The National Oil Corporation of Kenya (Nock) faces closure if the government does not inject new funding.
The State-owned oil marketer said it is suffocating under the weight of two loans totalling Sh6.63 billion owed to KCB Bank (Sh4.83 billion) and Stanbic Bank (Sh1.8 billion).
The loss-making firm has been defaulting on the loans while its petrol stations keep experiencing stock outages as it cannot adequately finance the acquisition of petroleum products to fully stock the outlets.
Nock Chief Executive Leparan Morintat yesterday told the National Assembly’s Energy Committee that unless it gets enough funds to pay off the debts, as well as working capital to stock its retail outlets sufficiently, the company’s fortunes would continue to dwindle.
He told the MPs that the company is seeking Sh13 billion from the government to enable it to stay afloat, which would be in form of both new shareholder capital and loans.
The bulk of the money, Mr Morintat said, would be used in retiring the loans owed to KCB and Stanbic Bank.
Nock, however, needs to pay suppliers whom it owes nearly Sh1 billion as well as keep its operations going. “If these things do not happen, the easiest but also the most painful thing to do will be to close down Nock,” the CEO told the MPs yesterday.
The statement surprised the MPs, who questioned the level of the faithlessness of the chief executive in the team and company that he is leading.
The MPs also questioned the working relations between Nock and the Petroleum ministry, which they noted appeared acrimonious.
Nock made a loss of Sh689 million in the six months to December 2021 and projects the loss to deepen over the six months to June 2022 to a full-year loss of Sh1.4 billion.
Morintat said finance costs have been pushing the company to the edge and this year, he expects Nock to pay Sh1.1 billion in interest on loans as well as penalties for defaulting in the past. He, however, revealed that Nock has reached an agreement with KCB, which has agreed to give the company a moratorium on repayment of the loan.
“The single largest liability is the bank loans. By the end of this year, we project to make a loss of Sh1.4 billion, out of this, Sh1.1 billion will be repayments for interest and penalties on the loans,” he said.
“These are legacy loans that are of no use to the company…whenever we are in talks with would-be strategic partners, they are always wary of how this debt will be handled.”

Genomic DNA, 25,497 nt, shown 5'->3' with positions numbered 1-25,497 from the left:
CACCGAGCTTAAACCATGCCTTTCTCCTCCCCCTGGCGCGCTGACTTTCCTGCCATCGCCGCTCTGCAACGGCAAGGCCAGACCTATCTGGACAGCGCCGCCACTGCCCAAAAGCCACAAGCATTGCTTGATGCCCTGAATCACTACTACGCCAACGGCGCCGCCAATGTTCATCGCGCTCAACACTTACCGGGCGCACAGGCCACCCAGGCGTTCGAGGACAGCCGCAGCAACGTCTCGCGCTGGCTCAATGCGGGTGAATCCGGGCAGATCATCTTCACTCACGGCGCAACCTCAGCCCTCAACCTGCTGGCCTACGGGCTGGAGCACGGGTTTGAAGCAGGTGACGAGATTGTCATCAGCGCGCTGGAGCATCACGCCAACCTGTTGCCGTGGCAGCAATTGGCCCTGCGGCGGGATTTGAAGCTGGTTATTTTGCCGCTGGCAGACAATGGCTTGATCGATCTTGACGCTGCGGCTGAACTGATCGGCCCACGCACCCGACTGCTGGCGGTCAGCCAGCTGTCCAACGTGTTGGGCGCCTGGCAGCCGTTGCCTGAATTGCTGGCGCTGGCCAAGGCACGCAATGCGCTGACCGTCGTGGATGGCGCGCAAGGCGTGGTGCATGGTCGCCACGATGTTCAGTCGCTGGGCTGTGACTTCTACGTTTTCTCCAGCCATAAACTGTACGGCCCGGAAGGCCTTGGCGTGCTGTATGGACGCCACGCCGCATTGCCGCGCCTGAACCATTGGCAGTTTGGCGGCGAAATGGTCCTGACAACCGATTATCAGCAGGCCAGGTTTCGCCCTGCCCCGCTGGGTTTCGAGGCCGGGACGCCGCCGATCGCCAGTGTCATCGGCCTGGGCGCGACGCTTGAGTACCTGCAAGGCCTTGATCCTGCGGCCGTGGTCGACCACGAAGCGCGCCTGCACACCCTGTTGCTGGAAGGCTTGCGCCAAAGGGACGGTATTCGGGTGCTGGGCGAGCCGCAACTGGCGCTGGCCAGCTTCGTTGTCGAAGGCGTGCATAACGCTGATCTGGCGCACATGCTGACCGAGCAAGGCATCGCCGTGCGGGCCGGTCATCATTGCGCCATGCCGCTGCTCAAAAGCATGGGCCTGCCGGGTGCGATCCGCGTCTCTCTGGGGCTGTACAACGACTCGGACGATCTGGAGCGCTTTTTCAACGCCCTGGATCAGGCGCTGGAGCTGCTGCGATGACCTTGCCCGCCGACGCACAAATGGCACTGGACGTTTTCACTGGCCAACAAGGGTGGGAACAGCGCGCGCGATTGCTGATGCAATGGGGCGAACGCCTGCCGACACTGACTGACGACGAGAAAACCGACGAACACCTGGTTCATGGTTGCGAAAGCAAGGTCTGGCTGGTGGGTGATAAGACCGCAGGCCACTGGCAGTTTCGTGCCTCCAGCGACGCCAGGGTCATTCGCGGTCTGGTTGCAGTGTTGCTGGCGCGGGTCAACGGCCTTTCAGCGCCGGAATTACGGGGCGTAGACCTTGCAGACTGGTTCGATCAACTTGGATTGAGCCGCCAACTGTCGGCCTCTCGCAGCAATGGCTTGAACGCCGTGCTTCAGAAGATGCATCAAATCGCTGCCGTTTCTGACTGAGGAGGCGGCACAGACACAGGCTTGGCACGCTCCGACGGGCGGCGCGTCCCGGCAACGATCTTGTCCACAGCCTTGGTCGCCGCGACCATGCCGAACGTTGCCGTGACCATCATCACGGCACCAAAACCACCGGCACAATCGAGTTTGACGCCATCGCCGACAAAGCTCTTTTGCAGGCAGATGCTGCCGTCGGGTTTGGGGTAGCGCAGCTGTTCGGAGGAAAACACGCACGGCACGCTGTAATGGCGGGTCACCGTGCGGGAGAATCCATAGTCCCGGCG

Nock’s liabilities as of last year stood at Sh9.6 billion while its assets were Sh2.6 billion, leaving it technically insolvent.
Petroleum and Mining Principal Secretary Andrew Kamau said while Nock was struggling, some work has been done in trying to turn around the firm. These include getting new management and board in place as well as cutting costs.
Mr Kamau said the company does not require State bailouts, pointing out that the sale of fuel is a big and profitable business.
He said if Nock fixes internal issues, the company can run profitably and even service its debts comfortably.
“I am not as pessimistic about Nock. I believe that Nock is viable but has serious challenges in such areas as high operating costs, which are higher on average compared to its peers,” said Kamau.
He observed that the company has an opportunity in selling petroleum products, noting that other oil marketing companies far smaller than Nock are profitable.
Kamau also said the government is keen on giving Nock business, with the Head of Public Service having directed all government agencies to buy fuel from the company.
“There are a lot of opportunities for Nock and we should not run to the easiest, which is to give them money,” he said.
“But that said, Treasury has written to Nock and told them to fix their issues including the high cost of operations and if these are looked into, it has no problem releasing the money.”
Early last year, KCB and Stanbic were on the verge of taking over the assets of the oil marketer over its failure to pay the loans.